Because Studio One Pro supports various plug‑in formats (VST2, VST3 and AU), you'll quickly notice that the Browser is showing your plug‑ins in all manner of formats. Although the type of plug‑in is indicated by the icon displayed with the plug‑in name, it might be helpful if you didn't have to view certain types of plug‑in in the list. Of course, you could just remove those plug‑in formats you don't currently need, but if you're using multiple DAWs, as many people do these days, that might not be the most sensible option: you might want any one of them in the future. Fortunately, Studio One gives you the option to simply (and reversibly) disable support for specific plug‑in formats, which can really help to clean up your plug‑in view in the Browser. To do this:
Another strong workflow advantage of the Studio One Browser is the way in which it can be used to manage presets.
When looking at the Instrument and Effects tabs, you'll notice that underneath the Presonus factory plug‑ins there's a list of presets. Recalling these presets is easily done, simply by dragging and dropping them either onto the arrangement or onto a channel in the mixer. Studio One will, helpfully, automatically recognise which plug‑in it needs to initiate in order to recall the preset. If you're recalling an instrument preset, dragging it into the arrangement will also set up the instrument track and the appropriate channels in the mixer.
But this can also be done for third‑party plug‑ins. Let's say you've been fiddling with your favourite synth on a Sunday afternoon, you've created a great bass patch, and you want to store it for use in one of your tracks. You could go with the traditional approach and use the menu‑based preset‑management system located in the plug‑in header of the GUI, or the built‑in preset‑management system of the plug‑in. But there's an easier way to store presets and, yes, it's based on drag and drop and the Browser:
So far so good, but if you save a lot of presets in this way, the list can get pretty long and that can make finding specific presets a bit of a challenge. This is where the integration with the file system comes into play again. If you right‑click on a preset, you'll notice the option 'Show in Explorer' (or Finder on a Mac). Clicking on this will open up the file browser in the folder where the preset is located. You can use the same approach mentioned earlier for creating categories for VST plug‑ins: create folders to categorise your presets and sort them in the way that is most convenient for you. The Studio One Browser will display these folders accordingly in the Instrument or Effects tab, under the section for the plug‑in that the presets belong to.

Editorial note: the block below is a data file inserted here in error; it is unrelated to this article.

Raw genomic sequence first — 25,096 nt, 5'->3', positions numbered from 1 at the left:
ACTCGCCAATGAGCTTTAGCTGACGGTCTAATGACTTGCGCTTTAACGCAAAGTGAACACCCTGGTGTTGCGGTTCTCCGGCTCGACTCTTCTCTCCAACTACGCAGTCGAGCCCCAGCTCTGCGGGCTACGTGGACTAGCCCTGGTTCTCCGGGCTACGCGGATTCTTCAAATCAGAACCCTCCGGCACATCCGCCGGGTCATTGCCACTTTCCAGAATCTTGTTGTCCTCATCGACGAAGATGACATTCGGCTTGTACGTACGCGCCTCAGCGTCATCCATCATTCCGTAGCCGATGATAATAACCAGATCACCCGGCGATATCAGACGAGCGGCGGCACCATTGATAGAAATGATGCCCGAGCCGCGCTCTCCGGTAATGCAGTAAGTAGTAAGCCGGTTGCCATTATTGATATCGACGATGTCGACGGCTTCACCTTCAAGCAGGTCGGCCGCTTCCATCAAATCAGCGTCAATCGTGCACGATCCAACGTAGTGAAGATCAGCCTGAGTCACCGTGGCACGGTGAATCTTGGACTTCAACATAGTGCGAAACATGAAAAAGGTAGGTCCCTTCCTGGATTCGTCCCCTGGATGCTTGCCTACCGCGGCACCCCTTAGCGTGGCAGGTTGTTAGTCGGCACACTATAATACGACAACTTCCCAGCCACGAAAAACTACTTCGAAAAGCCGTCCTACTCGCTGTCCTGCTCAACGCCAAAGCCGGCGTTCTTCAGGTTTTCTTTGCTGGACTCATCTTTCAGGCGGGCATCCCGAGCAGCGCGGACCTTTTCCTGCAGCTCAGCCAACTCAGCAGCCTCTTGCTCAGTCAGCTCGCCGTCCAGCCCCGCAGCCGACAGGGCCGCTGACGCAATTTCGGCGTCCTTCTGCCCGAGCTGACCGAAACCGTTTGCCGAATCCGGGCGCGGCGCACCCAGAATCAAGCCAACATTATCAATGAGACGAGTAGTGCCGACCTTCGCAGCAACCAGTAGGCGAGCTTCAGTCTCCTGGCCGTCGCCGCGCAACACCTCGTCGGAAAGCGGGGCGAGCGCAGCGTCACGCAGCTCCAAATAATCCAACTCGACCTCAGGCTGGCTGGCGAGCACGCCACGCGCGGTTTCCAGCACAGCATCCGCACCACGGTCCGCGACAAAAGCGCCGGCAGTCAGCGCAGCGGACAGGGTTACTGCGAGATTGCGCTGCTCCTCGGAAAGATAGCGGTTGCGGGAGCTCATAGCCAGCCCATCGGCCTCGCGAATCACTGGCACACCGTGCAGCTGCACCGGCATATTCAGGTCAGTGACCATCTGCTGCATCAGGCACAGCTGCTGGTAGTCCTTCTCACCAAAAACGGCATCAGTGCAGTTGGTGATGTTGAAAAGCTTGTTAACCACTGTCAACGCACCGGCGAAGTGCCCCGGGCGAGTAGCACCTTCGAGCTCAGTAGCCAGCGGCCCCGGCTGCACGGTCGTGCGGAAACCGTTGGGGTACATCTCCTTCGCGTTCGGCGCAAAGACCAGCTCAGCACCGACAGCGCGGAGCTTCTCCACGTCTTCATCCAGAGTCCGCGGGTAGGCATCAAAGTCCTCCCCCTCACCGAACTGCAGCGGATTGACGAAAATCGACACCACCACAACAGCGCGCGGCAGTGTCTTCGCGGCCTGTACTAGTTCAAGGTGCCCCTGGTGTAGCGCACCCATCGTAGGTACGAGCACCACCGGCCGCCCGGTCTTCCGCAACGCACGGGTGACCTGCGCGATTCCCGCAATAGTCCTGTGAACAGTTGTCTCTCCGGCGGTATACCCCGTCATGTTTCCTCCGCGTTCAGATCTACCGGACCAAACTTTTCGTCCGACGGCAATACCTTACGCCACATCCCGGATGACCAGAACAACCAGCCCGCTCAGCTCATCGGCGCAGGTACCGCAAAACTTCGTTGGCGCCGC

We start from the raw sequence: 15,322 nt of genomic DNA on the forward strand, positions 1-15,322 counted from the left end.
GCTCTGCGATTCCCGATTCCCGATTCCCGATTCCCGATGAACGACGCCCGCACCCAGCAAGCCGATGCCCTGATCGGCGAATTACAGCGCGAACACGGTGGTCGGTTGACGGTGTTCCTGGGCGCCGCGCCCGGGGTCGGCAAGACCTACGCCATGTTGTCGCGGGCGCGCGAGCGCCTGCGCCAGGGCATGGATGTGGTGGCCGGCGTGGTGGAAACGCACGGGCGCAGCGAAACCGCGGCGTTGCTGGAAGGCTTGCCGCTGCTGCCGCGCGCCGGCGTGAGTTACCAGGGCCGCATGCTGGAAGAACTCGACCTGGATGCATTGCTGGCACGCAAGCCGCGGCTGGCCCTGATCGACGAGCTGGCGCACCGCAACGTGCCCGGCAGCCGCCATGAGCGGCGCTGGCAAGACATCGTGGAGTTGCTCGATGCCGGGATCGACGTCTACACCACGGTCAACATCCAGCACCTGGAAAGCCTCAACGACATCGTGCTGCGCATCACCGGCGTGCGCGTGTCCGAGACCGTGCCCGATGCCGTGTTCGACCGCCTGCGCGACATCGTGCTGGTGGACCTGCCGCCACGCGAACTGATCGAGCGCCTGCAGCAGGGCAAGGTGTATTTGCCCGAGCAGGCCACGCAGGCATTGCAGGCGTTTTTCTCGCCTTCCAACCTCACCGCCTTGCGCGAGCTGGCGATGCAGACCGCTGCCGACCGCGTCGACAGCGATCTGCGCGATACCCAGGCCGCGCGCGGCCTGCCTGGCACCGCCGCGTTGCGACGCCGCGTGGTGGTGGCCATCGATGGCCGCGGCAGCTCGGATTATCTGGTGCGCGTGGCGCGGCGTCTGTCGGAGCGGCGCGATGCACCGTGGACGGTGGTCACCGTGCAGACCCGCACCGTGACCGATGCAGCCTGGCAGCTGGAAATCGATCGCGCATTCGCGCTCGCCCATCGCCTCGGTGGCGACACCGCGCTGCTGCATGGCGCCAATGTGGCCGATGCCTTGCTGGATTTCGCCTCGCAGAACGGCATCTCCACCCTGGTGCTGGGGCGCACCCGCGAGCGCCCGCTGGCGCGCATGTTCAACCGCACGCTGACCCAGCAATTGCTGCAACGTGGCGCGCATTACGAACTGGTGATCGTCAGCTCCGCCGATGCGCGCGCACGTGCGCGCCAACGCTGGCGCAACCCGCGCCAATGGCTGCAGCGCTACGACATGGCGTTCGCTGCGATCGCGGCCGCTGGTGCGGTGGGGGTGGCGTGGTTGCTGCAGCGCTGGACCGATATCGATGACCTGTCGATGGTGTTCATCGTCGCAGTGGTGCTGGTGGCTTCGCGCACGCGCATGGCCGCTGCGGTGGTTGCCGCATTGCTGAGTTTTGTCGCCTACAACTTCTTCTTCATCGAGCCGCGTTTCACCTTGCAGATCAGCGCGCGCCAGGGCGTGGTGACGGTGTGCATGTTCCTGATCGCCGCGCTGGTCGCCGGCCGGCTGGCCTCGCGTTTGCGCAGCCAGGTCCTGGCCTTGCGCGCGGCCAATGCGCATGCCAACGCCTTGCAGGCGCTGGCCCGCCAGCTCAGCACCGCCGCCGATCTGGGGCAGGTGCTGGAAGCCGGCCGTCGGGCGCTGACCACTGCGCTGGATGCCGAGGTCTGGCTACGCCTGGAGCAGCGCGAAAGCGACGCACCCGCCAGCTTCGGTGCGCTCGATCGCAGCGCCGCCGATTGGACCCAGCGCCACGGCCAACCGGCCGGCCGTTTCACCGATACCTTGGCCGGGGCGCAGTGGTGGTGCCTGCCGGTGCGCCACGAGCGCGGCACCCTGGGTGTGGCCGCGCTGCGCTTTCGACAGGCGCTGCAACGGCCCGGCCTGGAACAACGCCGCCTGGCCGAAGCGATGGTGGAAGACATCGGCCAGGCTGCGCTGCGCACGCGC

Studio One offers two further methods of storing presets for Effects, through the mixer. Using Ctrl‑click on an insert in a mixer channel allows you to store the preset used there, without having to go to the trouble of opening the plug‑in GUI. Storing an entire configuration of effects on a specific track — which creates the so‑called effects chain — can also be accomplished through drag and drop. Grab the entire effects chain, by clicking on the 'Inserts' label, and drag it to the Browser. Dragging the entire chain to another channel will copy the effects setup to that channel.
Folder‑based categorisation can be used in one more situation, and that is to organise SoundFonts for use with Studio One's built-in Presence sample player. SoundFont is a commonly used format for sample‑based instruments.
You can assign a specific location where Studio One should look for SoundFonts in the Options, and the SoundFont files that Studio One finds will then be listed under Presence in the Browser. Organise the various SoundFont files into folders on your file system and Studio One will display them accordingly as presets for Presence.
So much for managing plug‑ins and presets — in the next workshop we'll be focusing on the file‑management powers of the Studio One Browser.